Happy New Year!
I wish you one, although undoubtedly you've all been wished the same thing many times over from the lead up to Christmas and some are still coming in seven days into 2019 ... better late than never.
You, I and Irene certainly need well-wishes a-plenty if 2019 turns out to be anything like 2018 - where all major world equity markets produced negative returns and are at correction levels (China's Shanghai composite index is in a bear market) and global economic growth momentum peaked in February 2018 and has since then, slowed sharply.
The volatility of 2018 has spilled over into this side of the New Year as equity markets rise on good news and fall on negative headlines ... day in and day out.
The chart of the JP Morgan Global PMI picture above is instructive in that a great portion of the slowdown in global growth is due to the significant downtrend in the manufacturing sector - one that's pulling down activity in the services industry.
We all know the why's and wherefores of this and its name is "Tariff Trump". US President Donald Trump's declaration of the 25/10 tariff on steel/aluminium on 1 March 2018 set the wheels of global economic activity and trade into reverse and with them, equity market fortunes.
China, being Trump's central target, is worse hit as its economy and its stockmarket declined. So much so, the People's Bank of China (PBOC) recently announced a 1% cut in the reserve requirement ratio (RRR) - 0.5% on January 15 and 0.5% on January 25 - and estimates to release around 800 billion yuan (US$117 billion) of liquidity, as well as, boosting counter-cyclical policies such as tax cuts, fee reductions and further decreases in the RRR.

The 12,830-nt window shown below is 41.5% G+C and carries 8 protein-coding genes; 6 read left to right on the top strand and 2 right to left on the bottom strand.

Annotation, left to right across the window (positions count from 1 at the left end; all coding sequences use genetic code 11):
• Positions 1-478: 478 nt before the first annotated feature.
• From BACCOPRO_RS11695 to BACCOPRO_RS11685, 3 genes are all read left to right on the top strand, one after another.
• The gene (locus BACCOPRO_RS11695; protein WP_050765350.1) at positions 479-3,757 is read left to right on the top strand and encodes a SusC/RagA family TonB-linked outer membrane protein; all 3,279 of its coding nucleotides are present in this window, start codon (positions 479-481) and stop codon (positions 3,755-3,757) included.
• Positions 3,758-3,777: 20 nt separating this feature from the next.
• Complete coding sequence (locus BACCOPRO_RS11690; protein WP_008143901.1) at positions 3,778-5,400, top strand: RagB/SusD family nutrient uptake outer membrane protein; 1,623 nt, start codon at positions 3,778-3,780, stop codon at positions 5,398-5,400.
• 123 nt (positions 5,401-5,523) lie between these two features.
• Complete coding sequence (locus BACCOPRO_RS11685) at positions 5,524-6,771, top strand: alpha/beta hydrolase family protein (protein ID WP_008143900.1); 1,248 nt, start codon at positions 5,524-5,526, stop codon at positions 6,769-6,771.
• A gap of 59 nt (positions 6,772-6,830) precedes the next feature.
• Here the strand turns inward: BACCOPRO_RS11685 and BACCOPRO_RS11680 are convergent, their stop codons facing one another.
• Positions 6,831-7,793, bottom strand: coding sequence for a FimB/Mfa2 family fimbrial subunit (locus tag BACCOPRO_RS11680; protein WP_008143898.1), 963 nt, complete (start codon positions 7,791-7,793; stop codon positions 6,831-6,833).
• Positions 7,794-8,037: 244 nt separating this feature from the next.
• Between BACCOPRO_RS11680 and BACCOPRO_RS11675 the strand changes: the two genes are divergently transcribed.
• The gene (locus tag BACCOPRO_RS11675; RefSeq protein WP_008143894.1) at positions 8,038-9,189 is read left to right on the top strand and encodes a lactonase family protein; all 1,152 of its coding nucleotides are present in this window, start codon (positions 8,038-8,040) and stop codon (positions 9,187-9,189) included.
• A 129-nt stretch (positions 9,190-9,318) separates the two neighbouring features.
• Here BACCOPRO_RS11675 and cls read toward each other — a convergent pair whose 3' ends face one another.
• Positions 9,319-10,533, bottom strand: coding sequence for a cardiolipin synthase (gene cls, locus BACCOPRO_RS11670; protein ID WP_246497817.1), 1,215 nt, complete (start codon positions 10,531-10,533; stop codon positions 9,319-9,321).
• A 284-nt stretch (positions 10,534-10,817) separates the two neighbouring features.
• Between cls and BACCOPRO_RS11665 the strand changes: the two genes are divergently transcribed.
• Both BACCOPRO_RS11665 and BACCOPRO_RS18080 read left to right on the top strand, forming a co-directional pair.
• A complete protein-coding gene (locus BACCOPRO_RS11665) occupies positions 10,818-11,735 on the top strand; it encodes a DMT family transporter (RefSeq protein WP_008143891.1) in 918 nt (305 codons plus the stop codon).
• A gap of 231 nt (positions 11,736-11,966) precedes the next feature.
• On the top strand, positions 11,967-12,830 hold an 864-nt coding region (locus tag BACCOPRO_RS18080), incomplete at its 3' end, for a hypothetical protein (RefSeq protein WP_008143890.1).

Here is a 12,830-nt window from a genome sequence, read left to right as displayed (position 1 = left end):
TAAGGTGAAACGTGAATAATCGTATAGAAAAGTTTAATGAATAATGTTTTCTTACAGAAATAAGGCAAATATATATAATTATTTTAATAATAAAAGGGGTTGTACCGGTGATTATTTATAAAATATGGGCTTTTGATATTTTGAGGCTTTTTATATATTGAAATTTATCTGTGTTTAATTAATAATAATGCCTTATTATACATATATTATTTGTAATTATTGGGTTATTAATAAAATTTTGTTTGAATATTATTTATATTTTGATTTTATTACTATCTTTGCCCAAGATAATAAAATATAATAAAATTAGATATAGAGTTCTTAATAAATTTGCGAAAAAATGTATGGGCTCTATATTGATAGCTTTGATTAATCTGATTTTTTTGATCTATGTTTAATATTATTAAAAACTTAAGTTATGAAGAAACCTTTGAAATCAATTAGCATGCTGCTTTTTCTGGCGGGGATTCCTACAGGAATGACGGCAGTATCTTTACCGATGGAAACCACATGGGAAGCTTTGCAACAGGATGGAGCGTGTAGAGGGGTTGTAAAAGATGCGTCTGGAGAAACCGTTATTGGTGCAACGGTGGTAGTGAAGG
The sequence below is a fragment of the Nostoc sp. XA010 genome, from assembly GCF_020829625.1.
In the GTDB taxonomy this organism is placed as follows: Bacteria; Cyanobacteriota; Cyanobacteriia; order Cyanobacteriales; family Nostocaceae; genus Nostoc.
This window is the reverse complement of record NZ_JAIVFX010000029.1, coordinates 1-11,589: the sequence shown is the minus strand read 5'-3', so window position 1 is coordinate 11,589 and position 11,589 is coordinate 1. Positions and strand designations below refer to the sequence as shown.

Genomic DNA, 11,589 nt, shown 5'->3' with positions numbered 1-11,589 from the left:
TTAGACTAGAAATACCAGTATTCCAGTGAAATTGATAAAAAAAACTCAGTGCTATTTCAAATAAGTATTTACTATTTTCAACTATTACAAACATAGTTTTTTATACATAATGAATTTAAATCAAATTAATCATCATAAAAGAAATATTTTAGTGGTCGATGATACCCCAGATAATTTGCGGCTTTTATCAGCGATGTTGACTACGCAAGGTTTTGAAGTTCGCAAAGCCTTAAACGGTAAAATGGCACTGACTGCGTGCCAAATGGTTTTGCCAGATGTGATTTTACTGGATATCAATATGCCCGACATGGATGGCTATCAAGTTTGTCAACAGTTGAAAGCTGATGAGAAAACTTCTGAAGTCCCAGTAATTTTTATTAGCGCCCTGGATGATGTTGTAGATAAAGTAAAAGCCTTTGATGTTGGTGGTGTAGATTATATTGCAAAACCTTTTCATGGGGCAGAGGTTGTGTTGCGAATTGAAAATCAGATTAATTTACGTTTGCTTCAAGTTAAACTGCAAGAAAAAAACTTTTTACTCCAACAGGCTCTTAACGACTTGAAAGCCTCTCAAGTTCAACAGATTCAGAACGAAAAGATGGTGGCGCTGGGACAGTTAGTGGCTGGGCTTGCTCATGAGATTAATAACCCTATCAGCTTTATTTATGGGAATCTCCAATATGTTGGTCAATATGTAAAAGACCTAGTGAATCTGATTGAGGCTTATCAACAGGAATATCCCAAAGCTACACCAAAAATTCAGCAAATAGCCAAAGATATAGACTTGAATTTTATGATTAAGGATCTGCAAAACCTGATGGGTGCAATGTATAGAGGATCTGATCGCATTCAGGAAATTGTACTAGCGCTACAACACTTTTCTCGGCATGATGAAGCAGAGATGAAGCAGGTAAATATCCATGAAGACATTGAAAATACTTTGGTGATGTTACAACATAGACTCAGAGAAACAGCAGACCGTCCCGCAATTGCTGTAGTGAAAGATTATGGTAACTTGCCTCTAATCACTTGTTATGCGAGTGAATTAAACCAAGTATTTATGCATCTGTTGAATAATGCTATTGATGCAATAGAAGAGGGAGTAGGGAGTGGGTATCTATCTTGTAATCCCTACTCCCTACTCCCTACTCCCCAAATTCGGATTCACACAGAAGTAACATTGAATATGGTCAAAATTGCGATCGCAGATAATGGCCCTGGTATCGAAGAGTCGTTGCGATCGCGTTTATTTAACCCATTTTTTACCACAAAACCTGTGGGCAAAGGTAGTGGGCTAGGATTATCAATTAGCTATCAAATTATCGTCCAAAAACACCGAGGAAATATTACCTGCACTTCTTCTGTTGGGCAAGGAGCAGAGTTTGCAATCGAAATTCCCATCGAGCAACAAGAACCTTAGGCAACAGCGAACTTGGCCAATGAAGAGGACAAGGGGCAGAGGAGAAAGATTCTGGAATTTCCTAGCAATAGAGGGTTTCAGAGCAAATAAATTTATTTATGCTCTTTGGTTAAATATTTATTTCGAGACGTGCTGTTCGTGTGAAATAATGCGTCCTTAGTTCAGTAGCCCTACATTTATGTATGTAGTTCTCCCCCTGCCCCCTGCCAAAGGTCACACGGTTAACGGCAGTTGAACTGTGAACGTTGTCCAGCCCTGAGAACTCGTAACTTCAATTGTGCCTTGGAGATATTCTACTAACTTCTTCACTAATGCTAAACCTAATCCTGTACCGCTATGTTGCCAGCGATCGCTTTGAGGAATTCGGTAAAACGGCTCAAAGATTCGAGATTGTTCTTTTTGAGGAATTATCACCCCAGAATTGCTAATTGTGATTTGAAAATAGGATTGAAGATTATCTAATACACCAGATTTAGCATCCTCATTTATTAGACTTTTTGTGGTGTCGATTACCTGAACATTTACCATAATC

Seen in this light, Trump has already won the war against China. More so, because despite the slowdown in global trade and the Fed's four interest rate hikes in 2018 (the fed funds rate increased from 1.5% to 2.5%), US economic growth remains strong - evidenced by the sharply stronger-than-expected jump in non-farm payrolls (up 312,000 in December versus consensus predictions for a 180,000 gain).
While this appears to be an aberration, the fact remains the US labour market remains solid (and this, despite the recent government shutdown). Still, America's economy can't continue to grow while its neighbours languish. Sooner or later, it'll come back to bite Uncle Sam on his behind.
None other than Fed chairman Jerome Powell understands this. In a joint interview with his predecessors - Ben Bernanke and Janet Yellen - at the American Economic Association's annual meeting in Atlanta on 4 January 2019, Powell declared: "With the muted inflation readings that we've seen, we will be patient as we watch to see how the economy evolves" and that, "We will be prepared to adjust policy quickly and flexibly and to use all of our tools to support the economy should that be appropriate to keep the expansion on track ... there is no pre-set path for policy."
This is half the good news. The other half is Trump declaring an end to the trade war, re-igniting global activity and ensuring that 2019 would indeed be a happy one.